Synopses & Reviews
In contemporary race and sexuality studies, the topic of animality emerges almost exclusively in order to index the dehumanization that makes discrimination possible. Bestial Traces
argues that a more fundamental disavowal of human animality conditions the bestialization of racial and sexual minorities. Hence, when conservative politicians equate homosexuality with bestiality, they betray an anxious effort to deny the animality inherent in all sexuality.
Focusing on literary texts by Edgar Allan Poe, Joel Chandler Harris, Richard Wright, Philip Roth, and J. M. Coetzee, together with philosophical texts by Derrida, Heidegger, Agamben, Freud, and Nietzsche, Peterson maintains that the representation of social and political others as animals can be mitigated but never finally abolished. All forms of belonging inevitably exclude some others as "beasts." Though one might argue that absolute political equality and inclusion remain desirable, even if ultimately unattainable, ideals, Bestial Traces shows that, by maintaining such principles, we exacerbate rather than ameliorate violence because we fail to confront how discrimination and exclusion condition all social relations.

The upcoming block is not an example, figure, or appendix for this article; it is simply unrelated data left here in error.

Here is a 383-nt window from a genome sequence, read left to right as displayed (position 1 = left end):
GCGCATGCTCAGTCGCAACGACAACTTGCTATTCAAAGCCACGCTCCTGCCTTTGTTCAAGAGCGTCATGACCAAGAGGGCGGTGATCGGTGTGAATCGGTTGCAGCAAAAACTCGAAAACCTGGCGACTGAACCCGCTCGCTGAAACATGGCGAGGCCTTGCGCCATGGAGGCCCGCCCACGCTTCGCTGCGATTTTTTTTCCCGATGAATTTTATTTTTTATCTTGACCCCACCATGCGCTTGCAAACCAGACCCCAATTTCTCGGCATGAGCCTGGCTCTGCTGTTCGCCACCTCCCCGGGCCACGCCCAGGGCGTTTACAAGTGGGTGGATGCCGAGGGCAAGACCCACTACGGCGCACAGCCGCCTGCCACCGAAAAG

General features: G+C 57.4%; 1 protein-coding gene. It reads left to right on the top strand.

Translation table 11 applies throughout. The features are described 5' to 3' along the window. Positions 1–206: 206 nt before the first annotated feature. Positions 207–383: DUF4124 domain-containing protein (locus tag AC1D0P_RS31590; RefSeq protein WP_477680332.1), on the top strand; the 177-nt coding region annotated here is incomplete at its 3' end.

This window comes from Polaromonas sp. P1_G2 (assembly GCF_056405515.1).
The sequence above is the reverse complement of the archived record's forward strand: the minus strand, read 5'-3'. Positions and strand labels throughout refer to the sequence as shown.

About the Author
is Senior Lecturer in the School of Humanities and Communication
Arts at the University of Western Sydney. He is the author of Kindred Specters: Death, Mourning,
and American Affinity.